Over the past few weeks my colleague Kris Newby has been writing about the Foldscope, the 50-cent microscope developed by bioengineer Manu Prakash, PhD. Today Prakash is announcing another device that will bring high tech science to the developing world – and to kids.
The device won a contest from the Gordon and Betty Moore Foundation and the Society for Science & the Public to “Reimagine the chemistry set for the 21st century.” In the contest materials, the two groups cite the absence of chemistry sets on the market today that inspire creativity.
As the parent of two boys I have to agree. Chemistry toys these days come with prepackaged materials and set instructions for how to use them. Sure, I’m not enthusiastic about some of the dangerous chemicals in the kits that inspired an older generation of scientists, but a bit of creativity would be nice.
Prakash took inspiration from a simple music box to design a handheld chemistry set that can be programmed using holes punched in a paper tape. The prize came from the set’s use as a toy to inspire kids, but Prakash and graduate student George Korir also envision it being used to carry out science in developing countries. They say it can be built for about $5. Prakash told me, “I’d started thinking about this connection between science education and global health. The things that you make for kids to explore science [are] also exactly the kind of things that you need in the field because they need to be robust and they need to be highly versatile.”
My Stanford Report story goes on to describe how it works:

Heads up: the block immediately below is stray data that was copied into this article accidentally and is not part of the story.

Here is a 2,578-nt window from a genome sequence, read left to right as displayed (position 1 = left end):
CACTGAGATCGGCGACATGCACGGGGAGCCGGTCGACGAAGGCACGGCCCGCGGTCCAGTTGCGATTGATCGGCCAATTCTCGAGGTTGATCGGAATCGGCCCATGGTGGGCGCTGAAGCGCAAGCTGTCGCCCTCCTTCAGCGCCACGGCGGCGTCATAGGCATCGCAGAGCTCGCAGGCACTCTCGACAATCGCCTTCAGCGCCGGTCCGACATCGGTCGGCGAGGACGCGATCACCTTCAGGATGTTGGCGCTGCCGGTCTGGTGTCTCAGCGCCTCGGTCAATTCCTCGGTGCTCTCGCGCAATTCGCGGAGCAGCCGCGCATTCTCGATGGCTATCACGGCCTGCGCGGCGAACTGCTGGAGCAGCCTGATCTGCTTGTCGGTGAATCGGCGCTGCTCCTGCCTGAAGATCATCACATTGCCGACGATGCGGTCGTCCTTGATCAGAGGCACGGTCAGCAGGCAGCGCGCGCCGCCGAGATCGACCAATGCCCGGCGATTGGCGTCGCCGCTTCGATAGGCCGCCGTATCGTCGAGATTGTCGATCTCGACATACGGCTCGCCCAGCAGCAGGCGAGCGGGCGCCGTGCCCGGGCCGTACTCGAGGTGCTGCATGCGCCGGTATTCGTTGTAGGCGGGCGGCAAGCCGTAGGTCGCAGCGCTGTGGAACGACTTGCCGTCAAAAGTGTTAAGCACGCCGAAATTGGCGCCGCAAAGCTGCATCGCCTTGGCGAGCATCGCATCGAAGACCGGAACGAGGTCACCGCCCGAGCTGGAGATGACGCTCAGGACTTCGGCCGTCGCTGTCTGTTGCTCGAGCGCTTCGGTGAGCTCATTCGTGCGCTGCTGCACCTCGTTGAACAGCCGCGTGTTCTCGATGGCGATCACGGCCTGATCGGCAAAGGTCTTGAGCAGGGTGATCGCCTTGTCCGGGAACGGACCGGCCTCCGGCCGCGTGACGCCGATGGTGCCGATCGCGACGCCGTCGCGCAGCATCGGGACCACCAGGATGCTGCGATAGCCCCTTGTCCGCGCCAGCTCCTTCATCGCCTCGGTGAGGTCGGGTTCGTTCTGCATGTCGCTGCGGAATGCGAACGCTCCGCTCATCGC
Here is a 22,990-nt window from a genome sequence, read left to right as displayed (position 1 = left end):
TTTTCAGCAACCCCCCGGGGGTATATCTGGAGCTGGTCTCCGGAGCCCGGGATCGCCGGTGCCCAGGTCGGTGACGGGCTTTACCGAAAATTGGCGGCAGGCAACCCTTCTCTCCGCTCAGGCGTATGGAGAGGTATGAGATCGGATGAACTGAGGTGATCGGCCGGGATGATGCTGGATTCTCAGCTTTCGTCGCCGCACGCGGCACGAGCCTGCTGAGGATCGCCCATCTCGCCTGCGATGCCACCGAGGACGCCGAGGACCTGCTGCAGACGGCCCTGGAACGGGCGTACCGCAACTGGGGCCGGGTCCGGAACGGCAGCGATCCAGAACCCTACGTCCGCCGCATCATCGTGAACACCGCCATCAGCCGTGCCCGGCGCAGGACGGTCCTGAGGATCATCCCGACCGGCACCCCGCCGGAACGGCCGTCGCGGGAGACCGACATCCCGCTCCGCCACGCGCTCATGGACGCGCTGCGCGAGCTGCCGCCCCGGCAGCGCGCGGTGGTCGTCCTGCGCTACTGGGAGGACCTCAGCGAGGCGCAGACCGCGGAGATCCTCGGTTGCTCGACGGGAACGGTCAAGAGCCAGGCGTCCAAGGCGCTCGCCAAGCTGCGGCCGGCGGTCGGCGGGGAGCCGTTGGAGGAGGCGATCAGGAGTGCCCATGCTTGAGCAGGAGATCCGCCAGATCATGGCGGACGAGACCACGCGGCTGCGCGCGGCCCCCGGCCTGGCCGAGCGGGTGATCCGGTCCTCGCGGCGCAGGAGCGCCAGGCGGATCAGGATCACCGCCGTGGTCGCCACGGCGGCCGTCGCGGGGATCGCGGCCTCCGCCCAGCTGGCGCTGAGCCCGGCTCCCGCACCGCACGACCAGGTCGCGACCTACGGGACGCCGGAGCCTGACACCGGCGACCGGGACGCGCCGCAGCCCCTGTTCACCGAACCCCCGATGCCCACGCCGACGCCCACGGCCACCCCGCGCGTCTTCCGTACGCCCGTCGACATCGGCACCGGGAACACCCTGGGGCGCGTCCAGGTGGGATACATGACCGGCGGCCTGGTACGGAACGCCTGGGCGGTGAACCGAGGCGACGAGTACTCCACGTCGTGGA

Like the music box, the prototype includes a hand cranked wheel and paper tape with periodic holes punched by the user. When a pin encounters a hole in the tape it flips and activates a pump that releases a single drop from a channel. In the simplest design, 15 independent pumps, valves and droplet generators can all be controlled simultaneously.
Prakash and Korir didn’t set out to make a kit for kids. Their idea was that a portable, programmable chemistry kit could be used around the world to test water quality, provide affordable medical diagnostic tests, assess soil chemistry for agriculture or as a snake bite venom test kit. It could even be used in modern labs to carry out experiments on a very small scale.
This chemistry set and the Foldscope are both part of what Prakash calls “frugal science.” There’s more about how the device works in the technical paper.
Previously: Stanford bioengineer develops a 50-cent paper microscope and Free DIY microscope kits to citizen scientists with inspiring project ideas
Photo in featured entry box by George Korir